456. Omar Khadr (ISN 766) Born 19 September 1986, seized 19 July 2002
440. Mohamed Jawad (ISN 900) Born 1985, seized December 2002
174. Mohammed El-Gharani (ISN 269) Born 1986, seized October 2001
75. Faris Muslim al-Ansari (ISN 253) Born 1984, seized December 2001
240. Hassan bin Attash (ISN 1456) Born 1985, seized 11 September 2002
718. Asadullah (ISN 912) Born 1988, seized December 2002
720. Naqibullah (ISN 913) Born 1988, seized December 2002
428. Mohammed Ismail (ISN 930) Born 1984, according to Pentagon list, but DoD admitted on his release that he was under 16 when seized in late 2002
604. Abdul Qudus (ISN 929) Born 1988, seized late 2002
722. Shams Ullah (ISN 783) Born 1986, arrived in Guantánamo October 2002
337. Qari Esmhatulla (ISN 591) Born 1984, seized March 2002
557. Peta Mohammed (ISN 908) Born 1985, seized December 2002
204. Yousef al-Shehri (ISN 114) Born 8 September 1985, seized November 2001
360. Abdulsalam al-Shehri (ISN 132) Born 14 December 1984, seized November 2001
12. Abdulrazzaq al-Sharekh (ISN 67) Born 18 January 1984, seized November 2001
444. Rasul Kudayev (ISN 82) Born 23 January 1984, seized November 2001
276. Haji Mohammed Ayub (ISN 279) Born 15 April 1984, seized December 2001
590. Mohammed Omar (ISN 540) Born 1986, seized December 2001
724. Saji Ur Rahman (ISN 545) Born 1984, seized December 2001 (Rahman said he was 15 when captured)
375. Khalil Rahman Hafez (ISN 301) Born 20 January 1984, seized December 2001
47. Sultan Ahmad (ISN 842) Born 1 November 1984, seized before November 2002
231. Yasser Talal al-Zahrani (ISN 93) Born 22 September 1984, seized November 2001

POSTSCRIPT: At the time of writing, I was unaware that Faris Muslim al-Ansari was released in December 2007. See here.

Closing Guantánamo: Andy Worthington on CounterSpin

The Guantanamo FilesOn Thursday, I had the pleasure of joining Steve Rendall on CounterSpin, the weekly radio show produced by FAIR (Fairness and Accuracy in Reporting), to discuss how much truth there is in recent headlines warning how difficult it will be for Barack Obama to maintain his election promise to close Guantánamo. As Steve explained in the introduction to the show, “According to the New York Times, Newsweek and NPR, for Barack Obama to keep his promise to close the Guantánamo detention camp will be next to impossible, extremely complicated and easier said than done. You could get the idea that some journalists would like to put off resolving the problems created by a Bush policy to isolate detainees and totally deprive them of rights.”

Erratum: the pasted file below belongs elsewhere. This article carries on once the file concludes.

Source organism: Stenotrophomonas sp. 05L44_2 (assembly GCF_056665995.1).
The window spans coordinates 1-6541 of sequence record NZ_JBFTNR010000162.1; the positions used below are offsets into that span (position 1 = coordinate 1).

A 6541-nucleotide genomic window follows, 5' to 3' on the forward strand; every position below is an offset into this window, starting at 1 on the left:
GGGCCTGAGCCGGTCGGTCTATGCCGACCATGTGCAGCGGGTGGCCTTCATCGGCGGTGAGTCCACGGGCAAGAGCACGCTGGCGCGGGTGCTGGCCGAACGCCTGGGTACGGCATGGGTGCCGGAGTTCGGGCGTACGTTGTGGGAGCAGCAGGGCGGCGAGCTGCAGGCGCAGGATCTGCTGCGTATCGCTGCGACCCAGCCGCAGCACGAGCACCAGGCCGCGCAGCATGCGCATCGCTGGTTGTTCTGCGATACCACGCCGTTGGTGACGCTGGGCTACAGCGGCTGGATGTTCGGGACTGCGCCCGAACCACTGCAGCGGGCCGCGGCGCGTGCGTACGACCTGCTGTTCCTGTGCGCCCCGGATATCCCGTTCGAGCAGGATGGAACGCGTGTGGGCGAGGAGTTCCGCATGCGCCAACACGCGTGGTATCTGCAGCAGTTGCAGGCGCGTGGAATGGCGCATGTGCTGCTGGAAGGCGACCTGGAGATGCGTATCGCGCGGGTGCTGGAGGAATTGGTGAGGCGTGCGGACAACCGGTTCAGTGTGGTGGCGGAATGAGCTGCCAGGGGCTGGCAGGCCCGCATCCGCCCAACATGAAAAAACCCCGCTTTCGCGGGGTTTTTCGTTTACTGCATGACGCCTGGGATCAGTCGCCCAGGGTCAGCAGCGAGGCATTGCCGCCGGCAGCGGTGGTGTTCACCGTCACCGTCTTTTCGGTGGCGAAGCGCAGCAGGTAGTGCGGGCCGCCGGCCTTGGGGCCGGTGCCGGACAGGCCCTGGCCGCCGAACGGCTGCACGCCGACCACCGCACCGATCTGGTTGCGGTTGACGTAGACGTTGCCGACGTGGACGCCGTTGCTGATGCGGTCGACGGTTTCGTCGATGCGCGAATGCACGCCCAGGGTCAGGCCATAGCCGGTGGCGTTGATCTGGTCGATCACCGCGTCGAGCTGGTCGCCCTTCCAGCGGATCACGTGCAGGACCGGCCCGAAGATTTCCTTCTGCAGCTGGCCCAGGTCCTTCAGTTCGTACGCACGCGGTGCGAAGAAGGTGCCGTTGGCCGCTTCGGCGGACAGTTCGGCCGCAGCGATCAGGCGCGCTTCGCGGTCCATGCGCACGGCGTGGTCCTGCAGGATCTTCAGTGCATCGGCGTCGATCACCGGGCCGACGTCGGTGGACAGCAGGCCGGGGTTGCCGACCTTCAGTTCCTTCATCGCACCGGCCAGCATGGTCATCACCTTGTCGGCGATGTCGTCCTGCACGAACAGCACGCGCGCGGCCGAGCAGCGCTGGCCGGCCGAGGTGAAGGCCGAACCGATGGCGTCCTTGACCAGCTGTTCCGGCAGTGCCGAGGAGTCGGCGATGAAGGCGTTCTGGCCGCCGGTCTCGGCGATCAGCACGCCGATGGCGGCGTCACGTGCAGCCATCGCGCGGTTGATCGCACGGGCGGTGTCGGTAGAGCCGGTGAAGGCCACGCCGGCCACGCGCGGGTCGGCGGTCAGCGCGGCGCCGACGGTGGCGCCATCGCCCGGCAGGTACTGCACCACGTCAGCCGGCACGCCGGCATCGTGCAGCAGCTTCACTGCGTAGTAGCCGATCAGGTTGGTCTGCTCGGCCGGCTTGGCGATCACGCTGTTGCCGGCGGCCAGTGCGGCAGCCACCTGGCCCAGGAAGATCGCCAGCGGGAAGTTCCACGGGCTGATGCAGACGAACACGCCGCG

Although there will, of course, be difficulties in closing the prison, I was delighted to have the opportunity to explain how much of the reticence appears to come from a lack of scrutiny of the circumstances of the prisoners’ capture, the lack of any meaningful screening process to determine their status, and the government’s own dubious assertions about their significance, and to look at practical solutions to finding new homes for cleared prisoners who cannot be repatriated, scrapping the Military Commissions and moving those considered truly dangerous to face trials on the US mainland, and releasing those considered “too dangerous to be released, but not guilty enough to prosecute.”

The show is available here, and here as an MP3 (it’s the last eight minutes or so) and for further information about how Guantánamo can be closed see my recent articles here and here, and my book The Guantánamo Files: The Stories of the 774 Detainees in America’s Illegal Prison (published by Pluto Press, distributed by Macmillan in the US, and available from Amazon — click on the following for the US and the UK). To receive new articles in your inbox, please subscribe to my RSS feed, and also see my definitive Guantánamo prisoner list, published in March 2009.

More Dubious Charges in the Guantánamo Trials

According to the latest reports, Barack Obama is already discussing how to close Guantánamo, but in the run-up to the Presidential elections, the Bush administration demonstrated its unwillingness to acknowledge a bitter reality — that its system of trials for “terror suspects” are a failed and thoroughly discredited project — by filing charges against two more prisoners.

Faiz al-Kandari and Fouad al-Rabia are the first two Kuwaitis to be put forward for trial by Military Commission, and are both accused of conspiracy and providing material support for terrorism, but their cases do nothing to suggest that the administration has correctly identified them as terrorists worthy of war crimes trials.